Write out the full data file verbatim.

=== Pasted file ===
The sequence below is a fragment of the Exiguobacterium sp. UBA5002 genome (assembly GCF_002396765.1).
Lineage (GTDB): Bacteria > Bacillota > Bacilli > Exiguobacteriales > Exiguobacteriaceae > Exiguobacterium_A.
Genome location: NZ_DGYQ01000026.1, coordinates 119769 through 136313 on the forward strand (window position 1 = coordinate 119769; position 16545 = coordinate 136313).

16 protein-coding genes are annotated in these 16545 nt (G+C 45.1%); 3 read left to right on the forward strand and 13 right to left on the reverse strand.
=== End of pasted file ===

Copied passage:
The sequence below is a fragment of the Exiguobacterium sp. UBA5002 genome (assembly GCF_002396765.1).
Lineage (GTDB): Bacteria > Bacillota > Bacilli > Exiguobacteriales > Exiguobacteriaceae > Exiguobacterium_A.
Genome location: NZ_DGYQ01000026.1, coordinates 119769 through 136313 on the forward strand (window position 1 = coordinate 119769; position 16545 = coordinate 136313).

16 protein-coding genes are annotated in these 16545 nt (G+C 45.1%); 3 read left to right on the forward strand and 13 right to left on the reverse strand.